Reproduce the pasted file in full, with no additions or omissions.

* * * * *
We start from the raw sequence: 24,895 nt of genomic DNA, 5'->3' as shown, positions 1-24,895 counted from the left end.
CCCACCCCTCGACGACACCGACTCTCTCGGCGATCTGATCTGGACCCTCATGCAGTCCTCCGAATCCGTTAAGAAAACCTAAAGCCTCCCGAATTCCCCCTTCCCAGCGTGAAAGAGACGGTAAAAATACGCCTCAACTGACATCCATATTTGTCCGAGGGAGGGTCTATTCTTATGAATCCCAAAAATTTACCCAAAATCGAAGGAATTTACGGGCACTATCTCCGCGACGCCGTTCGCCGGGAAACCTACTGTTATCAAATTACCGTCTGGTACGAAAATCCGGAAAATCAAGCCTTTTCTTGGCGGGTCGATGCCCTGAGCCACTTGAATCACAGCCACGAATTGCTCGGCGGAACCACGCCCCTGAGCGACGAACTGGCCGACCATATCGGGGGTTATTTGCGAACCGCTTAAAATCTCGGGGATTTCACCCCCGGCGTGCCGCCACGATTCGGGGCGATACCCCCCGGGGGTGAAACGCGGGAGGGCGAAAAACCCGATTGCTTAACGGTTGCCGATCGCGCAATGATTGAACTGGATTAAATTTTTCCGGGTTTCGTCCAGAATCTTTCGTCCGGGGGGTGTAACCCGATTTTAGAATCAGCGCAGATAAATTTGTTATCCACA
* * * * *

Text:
We start from the raw sequence: 24,895 nt of genomic DNA, 5'->3' as shown, positions 1-24,895 counted from the left end.
CCCACCCCTCGACGACACCGACTCTCTCGGCGATCTGATCTGGACCCTCATGCAGTCCTCCGAATCCGTTAAGAAAACCTAAAGCCTCCCGAATTCCCCCTTCCCAGCGTGAAAGAGACGGTAAAAATACGCCTCAACTGACATCCATATTTGTCCGAGGGAGGGTCTATTCTTATGAATCCCAAAAATTTACCCAAAATCGAAGGAATTTACGGGCACTATCTCCGCGACGCCGTTCGCCGGGAAACCTACTGTTATCAAATTACCGTCTGGTACGAAAATCCGGAAAATCAAGCCTTTTCTTGGCGGGTCGATGCCCTGAGCCACTTGAATCACAGCCACGAATTGCTCGGCGGAACCACGCCCCTGAGCGACGAACTGGCCGACCATATCGGGGGTTATTTGCGAACCGCTTAAAATCTCGGGGATTTCACCCCCGGCGTGCCGCCACGATTCGGGGCGATACCCCCCGGGGGTGAAACGCGGGAGGGCGAAAAACCCGATTGCTTAACGGTTGCCGATCGCGCAATGATTGAACTGGATTAAATTTTTCCGGGTTTCGTCCAGAATCTTTCGTCCGGGGGGTGTAACCCGATTTTAGAATCAGCGCAGATAAATTTGTTATCCACA